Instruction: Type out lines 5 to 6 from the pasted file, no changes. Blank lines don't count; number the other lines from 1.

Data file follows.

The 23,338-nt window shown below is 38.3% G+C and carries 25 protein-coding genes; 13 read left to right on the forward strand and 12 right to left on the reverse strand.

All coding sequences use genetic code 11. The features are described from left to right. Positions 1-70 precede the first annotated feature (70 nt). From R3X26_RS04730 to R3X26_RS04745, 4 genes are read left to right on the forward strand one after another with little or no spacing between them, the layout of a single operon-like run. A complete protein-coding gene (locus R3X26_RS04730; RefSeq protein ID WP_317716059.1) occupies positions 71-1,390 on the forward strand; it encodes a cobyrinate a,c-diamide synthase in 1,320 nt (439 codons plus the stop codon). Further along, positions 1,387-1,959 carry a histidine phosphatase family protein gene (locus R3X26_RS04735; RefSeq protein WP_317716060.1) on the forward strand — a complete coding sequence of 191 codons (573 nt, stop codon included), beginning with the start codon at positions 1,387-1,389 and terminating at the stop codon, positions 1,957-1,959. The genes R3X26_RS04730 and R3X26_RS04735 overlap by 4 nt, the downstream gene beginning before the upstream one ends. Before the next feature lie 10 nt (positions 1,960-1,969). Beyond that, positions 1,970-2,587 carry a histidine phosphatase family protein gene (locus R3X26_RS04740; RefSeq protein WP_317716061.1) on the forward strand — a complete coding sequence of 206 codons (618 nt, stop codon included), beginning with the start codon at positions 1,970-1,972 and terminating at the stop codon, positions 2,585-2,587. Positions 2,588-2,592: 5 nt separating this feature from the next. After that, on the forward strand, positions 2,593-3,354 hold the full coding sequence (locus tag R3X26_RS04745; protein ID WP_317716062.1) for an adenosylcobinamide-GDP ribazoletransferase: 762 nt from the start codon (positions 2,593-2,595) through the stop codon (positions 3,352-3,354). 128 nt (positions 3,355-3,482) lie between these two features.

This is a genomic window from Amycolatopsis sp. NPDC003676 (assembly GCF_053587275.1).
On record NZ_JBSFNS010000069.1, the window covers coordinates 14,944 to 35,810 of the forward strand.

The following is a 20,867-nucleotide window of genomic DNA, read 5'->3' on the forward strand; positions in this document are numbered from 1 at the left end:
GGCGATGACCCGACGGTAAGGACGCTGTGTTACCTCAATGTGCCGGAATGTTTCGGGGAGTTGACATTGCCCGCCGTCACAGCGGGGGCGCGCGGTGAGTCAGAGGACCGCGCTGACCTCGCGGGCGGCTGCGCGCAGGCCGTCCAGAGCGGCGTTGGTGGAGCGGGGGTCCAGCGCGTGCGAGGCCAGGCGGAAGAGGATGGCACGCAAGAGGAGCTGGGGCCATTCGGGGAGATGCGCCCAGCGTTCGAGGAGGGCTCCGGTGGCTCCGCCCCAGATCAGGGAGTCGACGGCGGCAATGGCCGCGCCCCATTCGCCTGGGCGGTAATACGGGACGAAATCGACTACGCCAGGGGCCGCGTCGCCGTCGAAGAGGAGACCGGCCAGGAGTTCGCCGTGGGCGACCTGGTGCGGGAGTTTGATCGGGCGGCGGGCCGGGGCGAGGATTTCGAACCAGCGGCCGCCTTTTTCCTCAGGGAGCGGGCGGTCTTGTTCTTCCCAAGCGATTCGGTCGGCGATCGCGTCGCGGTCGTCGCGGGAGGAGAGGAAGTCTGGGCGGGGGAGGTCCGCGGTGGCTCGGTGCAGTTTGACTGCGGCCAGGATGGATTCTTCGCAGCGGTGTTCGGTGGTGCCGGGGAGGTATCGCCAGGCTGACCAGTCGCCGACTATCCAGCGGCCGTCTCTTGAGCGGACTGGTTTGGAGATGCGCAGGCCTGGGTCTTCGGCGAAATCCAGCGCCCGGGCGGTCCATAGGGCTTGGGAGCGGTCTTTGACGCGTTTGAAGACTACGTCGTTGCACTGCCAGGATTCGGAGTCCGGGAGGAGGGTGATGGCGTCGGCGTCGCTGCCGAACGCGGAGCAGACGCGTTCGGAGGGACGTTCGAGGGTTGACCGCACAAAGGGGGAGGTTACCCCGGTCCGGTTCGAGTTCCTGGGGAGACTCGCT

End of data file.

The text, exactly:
The following is a 20,867-nucleotide window of genomic DNA, read 5'->3' on the forward strand; positions in this document are numbered from 1 at the left end:
GGCGATGACCCGACGGTAAGGACGCTGTGTTACCTCAATGTGCCGGAATGTTTCGGGGAGTTGACATTGCCCGCCGTCACAGCGGGGGCGCGCGGTGAGTCAGAGGACCGCGCTGACCTCGCGGGCGGCTGCGCGCAGGCCGTCCAGAGCGGCGTTGGTGGAGCGGGGGTCCAGCGCGTGCGAGGCCAGGCGGAAGAGGATGGCACGCAAGAGGAGCTGGGGCCATTCGGGGAGATGCGCCCAGCGTTCGAGGAGGGCTCCGGTGGCTCCGCCCCAGATCAGGGAGTCGACGGCGGCAATGGCCGCGCCCCATTCGCCTGGGCGGTAATACGGGACGAAATCGACTACGCCAGGGGCCGCGTCGCCGTCGAAGAGGAGACCGGCCAGGAGTTCGCCGTGGGCGACCTGGTGCGGGAGTTTGATCGGGCGGCGGGCCGGGGCGAGGATTTCGAACCAGCGGCCGCCTTTTTCCTCAGGGAGCGGGCGGTCTTGTTCTTCCCAAGCGATTCGGTCGGCGATCGCGTCGCGGTCGTCGCGGGAGGAGAGGAAGTCTGGGCGGGGGAGGTCCGCGGTGGCTCGGTGCAGTTTGACTGCGGCCAGGATGGATTCTTCGCAGCGGTGTTCGGTGGTGCCGGGGAGGTATCGCCAGGCTGACCAGTCGCCGACTATCCAGCGGCCGTCTCTTGAGCGGACTGGTTTGGAGATGCGCAGGCCTGGGTCTTCGGCGAAATCCAGCGCCCGGGCGGTCCATAGGGCTTGGGAGCGGTCTTTGACGCGTTTGAAGACTACGTCGTTGCACTGCCAGGATTCGGAGTCCGGGAGGAGGGTGATGGCGTCGGCGTCGCTGCCGAACGCGGAGCAGACGCGTTCGGAGGGACGTTCGAGGGTTGACCGCACAAAGGGGGAGGTTACCCCGGTCCGGTTCGAGTTCCTGGGGAGACTCGCT